SpaceX launches 1st human spaceflight of the year on Axiom Space mission

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CAPE CANAVERAL, Fla. — SpaceX carved its way through cloudy skies on the Space Coast, sending up a four-man crew on a private mission to the International Space Station.

The quartet rode on the Crew Dragon Freedom, making its third trip to space atop a Falcon 9 rocket that blasted off from KSC’s Launch Pad 39-A at 4:49 p.m. Eastern time on the Ax-3 mission for Houston-based Axiom Space. The first-stage booster made its fifth flight, coming back for a landing at Cape Canaveral Space Force Station’s Landing Zone 1, sending a sonic boom across parts of Central Florida.

“The four of us that are lucky enough to man the good ship Freedom at this point are humbled to be on the team. We are grateful to our teammates, and we are go for launch,” said mission commander and former NASA astronaut and Axiom chief astronaut Michael López-Alegría ahead of liftoff.

López-Alegría, who has both U.S. and Spanish citizenship, leads the all-European crew of Italian Air Force Col. Walter Villadei, acting as pilot, and mission specialists Alper Gezeravcı of Turkey and ESA project astronaut Marcus Wandt of Sweden.

“Walter, Albert and Marcus, congrats. Welcome to your first flight on Dragon,” said SpaceX crew operations and resource engineer Jake Vendl after liftoff. “Mike, on the other hand, welcome to the Dragons frequent flyer club. I imagine you’ll have enough miles to qualify for platinum status after this flight. Godspeed, Axiom Three. Cheers.”

López-Alegría, who flew on Axiom’s first commercial mission to the ISS in 2022, is making his sixth trip to space, one shy of matching the record for orbital launches. He flew four times during his NASA career aboard both the space shuttle and Russian Soyuz rockets. This trip will tack on to the 275 days he’s already spent in orbit.

“Dragon, this is the Falcon team, we want to congratulate you on a great ride to orbit,” said SpaceX chief engineer Bill Gerstenmaier. “I think you’re demonstrating the ultimate in reuse — a reused commander, a reused Dragon and a reused Falcon, or maybe flight experience is a better word. Enjoy space.”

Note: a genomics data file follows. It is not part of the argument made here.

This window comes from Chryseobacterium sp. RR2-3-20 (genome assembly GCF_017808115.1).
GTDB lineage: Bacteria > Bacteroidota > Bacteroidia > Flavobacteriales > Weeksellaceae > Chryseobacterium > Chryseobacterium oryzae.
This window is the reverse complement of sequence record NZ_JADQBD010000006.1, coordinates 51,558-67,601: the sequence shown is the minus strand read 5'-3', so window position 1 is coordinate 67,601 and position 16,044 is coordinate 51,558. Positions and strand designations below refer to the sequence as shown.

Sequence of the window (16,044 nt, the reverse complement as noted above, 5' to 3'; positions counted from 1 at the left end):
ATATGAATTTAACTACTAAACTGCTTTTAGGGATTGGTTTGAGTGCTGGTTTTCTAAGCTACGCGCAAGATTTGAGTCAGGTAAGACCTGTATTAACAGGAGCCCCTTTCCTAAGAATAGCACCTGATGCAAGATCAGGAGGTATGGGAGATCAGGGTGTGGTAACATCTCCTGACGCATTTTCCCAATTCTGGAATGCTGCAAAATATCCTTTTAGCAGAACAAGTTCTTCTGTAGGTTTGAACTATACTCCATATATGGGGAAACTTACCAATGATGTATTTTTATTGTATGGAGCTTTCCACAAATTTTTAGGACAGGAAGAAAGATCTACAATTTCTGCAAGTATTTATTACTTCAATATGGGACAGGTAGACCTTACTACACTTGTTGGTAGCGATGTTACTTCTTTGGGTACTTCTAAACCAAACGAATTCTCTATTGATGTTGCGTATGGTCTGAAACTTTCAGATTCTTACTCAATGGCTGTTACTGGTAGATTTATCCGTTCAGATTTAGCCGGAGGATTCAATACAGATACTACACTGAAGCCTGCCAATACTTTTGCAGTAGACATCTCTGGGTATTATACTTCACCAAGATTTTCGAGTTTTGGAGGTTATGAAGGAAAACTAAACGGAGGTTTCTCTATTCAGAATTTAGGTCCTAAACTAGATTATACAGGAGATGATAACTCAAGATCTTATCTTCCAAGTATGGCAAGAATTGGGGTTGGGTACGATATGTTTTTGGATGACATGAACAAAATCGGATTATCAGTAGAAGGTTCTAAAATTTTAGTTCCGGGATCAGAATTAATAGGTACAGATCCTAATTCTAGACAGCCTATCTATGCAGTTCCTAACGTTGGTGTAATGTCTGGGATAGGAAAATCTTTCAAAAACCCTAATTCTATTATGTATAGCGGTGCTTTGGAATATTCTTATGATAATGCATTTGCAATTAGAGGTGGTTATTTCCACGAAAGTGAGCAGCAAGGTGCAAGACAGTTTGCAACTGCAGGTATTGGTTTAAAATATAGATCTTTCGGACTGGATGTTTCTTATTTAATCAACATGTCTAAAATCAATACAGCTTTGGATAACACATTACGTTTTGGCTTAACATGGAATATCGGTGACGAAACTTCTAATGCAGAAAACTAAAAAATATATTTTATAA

Gezeravcı became Turkey’s first astronaut, and his arrival at the ISS will mark the 22nd country to be on the station. It’s also Wandt’s first trip to space, but Villadei actually took a suborbital flight to the cusp of space on a Virgin Galactic flight last year.

“I think it’s my duty to try to warn them about what it’s going to feel like especially physiologically, because I want them to be prepared for that,” said López-Alegría. “But as far as experience goes, I just want them to have it — to soak it up, let it go through their pores and feel what it’s like.”

Ax-3 is the first of two planned missions for the company in 2024 and one of up to six human spaceflight missions planned from the Space Coast. Five of those six could come from SpaceX, including next month’s crew rotation mission, Crew-8. The other company sending up a human spaceflight is United Launch Alliance, sending up Boeing’s long-delayed CST-100 Starliner atop an Atlas V rocket from Cape Canaveral for a short trip to the ISS.

To date, SpaceX has now flown 46 people among 12 flights of its fleet of four Dragon spacecraft since the first Demo-2 mission in 2020. Both crew and cargo Dragon spacecraft have logged more than 1,300 hours in orbit.

“It has been a huge boon to scientific research, to the opportunities to have more and more people going to space, and really for more countries becoming spacefaring countries, which is one of the things that I’m very excited about on this mission Axiom 3,” said Benji Reed, SpaceX’s senior director for its human spaceflight program.

For Axiom, this launch continues its business plan of sending three paying customers for short trips on the ISS, accompanied by former NASA astronauts to help guide the trip.

This mission is targeting a 14-day stay at the ISS, with docking now scheduled for Saturday at 5:15 a.m. The quartet will participate in more than 30 scientific experiments and technology demonstrations.

While the first Axiom Space mission flew individuals who could afford what was then a $55 million price tag per person, the company has since shifted its customer base to governments paying for a chance to grow their burgeoning space programs, such as the two Saudi Arabian astronauts who flew on Ax-2 in 2023. This mission marks the first trip where all three customers are paid for by governments.

Axiom did not reveal how much the governments of Italy, Turkey and Sweden were paying apart from saying the cost has not gone down since Ax-1.

The company’s long-term goal is to fly up and attach modules to the ISS that will have their own docking ports for the ever-busier space station. When the time comes for the ISS to be retired, the Axiom modules will detach and form their own freestanding commercial space station.

“Look at now the commercial cooperation on the space station as evidenced by this flight here today,” said NASA Administrator Bill Nelson, who was at KSC to view the launch. “It’s essential. We want to get out of low-Earth orbit, we want to go and explore the cosmos. … We can become a person who rents space to train our astronauts before we send them out to the moon and on to Mars. … I am certainly hopeful that they are going to be successful.”